VOLUME SHARING El Capitan to Sierra

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VOLUME SHARING El Capitan to Sierra

Alexander Forbes
Sorry in advance for the length. This kind of problem requires a lot of questions, so I’ve supplied the steps I’ve taken so far to try solving a volume sharing problem.

I have a Large RAID volume ‘HT101RAID' I use as a repository for archives and data storage I don’t need on Dropbox. I believe I occasionally  used to be able to Share it (read and write) with my other machines on my local network.

The while purpose of this exercise is to get away from swapping and syncing portable drives when I have a network. HT101RAID is also backed up to another RAID, so I have double or triple redundancy.

Having trouble dropping files onto the volume pointed on my iMac, I started looking at permissions again and searching the web. HT101RAID works as a “true” shared volume every once in a while, but usually I only get read permission, even on cold starts of both machines. These reflect the same kind of complaints and questions posed on the web.

On my 2009 Mac Pro, the Share checkbox becomes unchecked on every start or reboot. I have to reset the flag manually - but, to no avail. I’m getting a little tired of fiddling with permissions on settings on something that used to work consistently and  transparently, even with my Windows 7 PC. The Mac Pro is capped out at El Cap due to its age. My iMac is on Sierra. Each OS us current on updates.

‘HT101RAID’ resides on my Mac Pro through an eSata add-on card.

Get Info permissions on this HT101RAID are set to read & write for me, Administrator and System. ‘Me’ and Administrator have Adminisratior positions. Using the “Gear" I have applied volume read/write permissions to every folder and subfolder within the come using the procedure outlined by Apple:


All my machines have an Administrator and Alexander Forbes account. All are set to Administrator privileges. All use a common login username and password.

I’m getting a little tired of fiddling with permissions on settings for something that used to work consistently and  transparently, even with my Windows 7 PC.

I’ve seen some web posts recommending sudo and Terminal to solve similar problems. I can do basic Terminal and unix/linux commands, but I’m reluctant to apply a complex command I don’t even understand and for which no results were mentioned or substatiated. In my experience, I’ve found many of those “code suggestions” are actually armchair on the fly, and, at the very best, don’t work.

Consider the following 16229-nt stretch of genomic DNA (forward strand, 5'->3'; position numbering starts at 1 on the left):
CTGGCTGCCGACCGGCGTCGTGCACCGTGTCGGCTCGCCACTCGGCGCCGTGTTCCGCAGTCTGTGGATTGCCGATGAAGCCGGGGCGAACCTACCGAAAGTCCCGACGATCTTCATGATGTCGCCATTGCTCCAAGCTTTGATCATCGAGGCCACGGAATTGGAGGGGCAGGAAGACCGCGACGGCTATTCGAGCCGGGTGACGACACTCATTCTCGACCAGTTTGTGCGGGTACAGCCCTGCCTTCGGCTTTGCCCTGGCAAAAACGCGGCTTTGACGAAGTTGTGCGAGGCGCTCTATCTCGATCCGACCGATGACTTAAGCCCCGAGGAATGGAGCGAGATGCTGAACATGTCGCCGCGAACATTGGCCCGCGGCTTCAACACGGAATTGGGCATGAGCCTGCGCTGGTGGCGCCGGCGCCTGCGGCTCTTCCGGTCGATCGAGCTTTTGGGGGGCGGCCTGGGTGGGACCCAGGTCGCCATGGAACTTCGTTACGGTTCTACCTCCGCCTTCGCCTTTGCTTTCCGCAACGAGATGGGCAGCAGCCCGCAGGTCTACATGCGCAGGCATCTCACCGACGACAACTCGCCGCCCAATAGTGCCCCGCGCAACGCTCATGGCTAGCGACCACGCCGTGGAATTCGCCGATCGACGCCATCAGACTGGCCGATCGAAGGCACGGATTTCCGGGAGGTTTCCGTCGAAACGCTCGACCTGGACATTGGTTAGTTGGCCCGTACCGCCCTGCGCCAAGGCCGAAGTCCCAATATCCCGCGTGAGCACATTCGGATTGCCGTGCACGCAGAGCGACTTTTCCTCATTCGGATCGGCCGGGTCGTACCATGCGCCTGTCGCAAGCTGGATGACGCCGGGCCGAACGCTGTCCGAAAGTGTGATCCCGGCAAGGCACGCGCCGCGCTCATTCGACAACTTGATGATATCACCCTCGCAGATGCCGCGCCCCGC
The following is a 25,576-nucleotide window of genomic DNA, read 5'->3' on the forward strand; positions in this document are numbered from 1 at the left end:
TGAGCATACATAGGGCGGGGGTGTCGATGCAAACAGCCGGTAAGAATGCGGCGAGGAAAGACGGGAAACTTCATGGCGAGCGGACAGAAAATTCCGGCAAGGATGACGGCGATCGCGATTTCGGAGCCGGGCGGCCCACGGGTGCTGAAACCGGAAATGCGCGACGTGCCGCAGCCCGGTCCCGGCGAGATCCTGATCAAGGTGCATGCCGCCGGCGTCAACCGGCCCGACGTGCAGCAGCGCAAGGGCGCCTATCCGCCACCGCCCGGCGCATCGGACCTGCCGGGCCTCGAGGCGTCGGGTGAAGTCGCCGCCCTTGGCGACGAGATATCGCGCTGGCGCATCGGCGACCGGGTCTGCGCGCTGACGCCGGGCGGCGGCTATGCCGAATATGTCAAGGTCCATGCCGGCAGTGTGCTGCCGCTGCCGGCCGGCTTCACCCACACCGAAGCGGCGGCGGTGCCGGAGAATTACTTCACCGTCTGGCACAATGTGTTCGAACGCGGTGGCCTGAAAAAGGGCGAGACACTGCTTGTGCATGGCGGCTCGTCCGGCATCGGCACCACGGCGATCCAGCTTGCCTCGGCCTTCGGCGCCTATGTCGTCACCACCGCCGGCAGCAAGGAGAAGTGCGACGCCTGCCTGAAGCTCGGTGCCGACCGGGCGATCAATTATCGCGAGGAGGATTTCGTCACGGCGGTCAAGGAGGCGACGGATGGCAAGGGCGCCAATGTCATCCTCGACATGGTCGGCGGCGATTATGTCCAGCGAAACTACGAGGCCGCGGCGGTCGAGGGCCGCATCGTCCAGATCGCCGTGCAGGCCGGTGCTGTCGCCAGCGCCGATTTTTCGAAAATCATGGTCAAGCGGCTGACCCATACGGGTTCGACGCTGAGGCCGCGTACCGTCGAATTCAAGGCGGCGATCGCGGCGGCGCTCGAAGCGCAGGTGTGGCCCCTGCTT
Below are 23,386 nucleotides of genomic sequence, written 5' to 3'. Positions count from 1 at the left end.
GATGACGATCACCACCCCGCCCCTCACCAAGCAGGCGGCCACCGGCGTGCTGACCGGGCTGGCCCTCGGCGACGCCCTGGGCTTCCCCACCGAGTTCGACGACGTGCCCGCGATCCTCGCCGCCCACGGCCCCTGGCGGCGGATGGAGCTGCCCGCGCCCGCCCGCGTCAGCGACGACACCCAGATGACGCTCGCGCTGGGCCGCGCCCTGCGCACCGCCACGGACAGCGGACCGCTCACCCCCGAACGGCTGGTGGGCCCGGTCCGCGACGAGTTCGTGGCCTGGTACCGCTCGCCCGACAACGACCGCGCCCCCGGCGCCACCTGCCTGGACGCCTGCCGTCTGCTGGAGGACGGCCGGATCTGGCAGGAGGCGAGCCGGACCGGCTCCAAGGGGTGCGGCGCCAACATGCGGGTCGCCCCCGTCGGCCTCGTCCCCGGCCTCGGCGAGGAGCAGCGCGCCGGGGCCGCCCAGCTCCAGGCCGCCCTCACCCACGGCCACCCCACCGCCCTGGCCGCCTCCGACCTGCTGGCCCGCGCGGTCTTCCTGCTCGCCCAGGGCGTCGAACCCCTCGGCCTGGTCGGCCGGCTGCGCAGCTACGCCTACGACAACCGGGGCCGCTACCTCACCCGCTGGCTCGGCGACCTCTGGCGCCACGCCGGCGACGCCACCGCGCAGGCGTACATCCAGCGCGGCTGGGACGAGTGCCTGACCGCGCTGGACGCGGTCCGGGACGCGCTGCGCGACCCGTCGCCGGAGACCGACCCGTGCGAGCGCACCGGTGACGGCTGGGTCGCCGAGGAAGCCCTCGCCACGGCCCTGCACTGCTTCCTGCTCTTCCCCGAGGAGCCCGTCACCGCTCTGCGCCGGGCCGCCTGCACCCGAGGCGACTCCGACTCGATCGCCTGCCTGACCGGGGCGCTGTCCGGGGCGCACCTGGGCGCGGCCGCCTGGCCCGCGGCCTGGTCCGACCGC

It’s odd that I have full network read/write access to a portable USB3 drive running on the Mac Pro. I’d be very reluctant to give up the speed and redundancy of a four-drive RAID101 installation.

I don’t have the budget for a newer “old” Mac Pro that will run Sierra - for the time being - nor for some kind of Thunderbolt RAID array setup on my Mac Pro.

Suggestions? Might installing OS Server for El Capitan be likely to ease the sharing of all volumes set to Sharing? I still use the Mac Pro for “regular work” - does installation of Server disrupt file storage, apps or workflow? How do others of you use your Server installations and what has been your experience?

Regards,

Alex





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Re: VOLUME SHARING El Capitan to Sierra

@lbutlr
On 2017-04-16 (20:31 MDT), Alexander Forbes <[hidden email]> wrote:
>
> Suggestions? Might installing OS Server for El Capitan be likely to ease the sharing of all volumes set to Sharing? I still use the Mac Pro for “regular work” - does installation of Server disrupt file storage, apps or workflow? How do others of you use your Server installations and what has been your experience?

The first thing is that eSATA is kind of a mess and no so much a standard as a hack or a kludge. I would guess that all the problems are rooted at the eSATA card, the cable, or the connector on the RAID or Card. I’ve always found eSATA setup to be flakey and prone-to failure, YMMV.

The power-on order might be an issue as well. Does your RAID fully startup if the computer is off, or does it go into sleep mode when it doesn’t see a host? If the latter (which is common), then the startup sequences might be getting out of sync.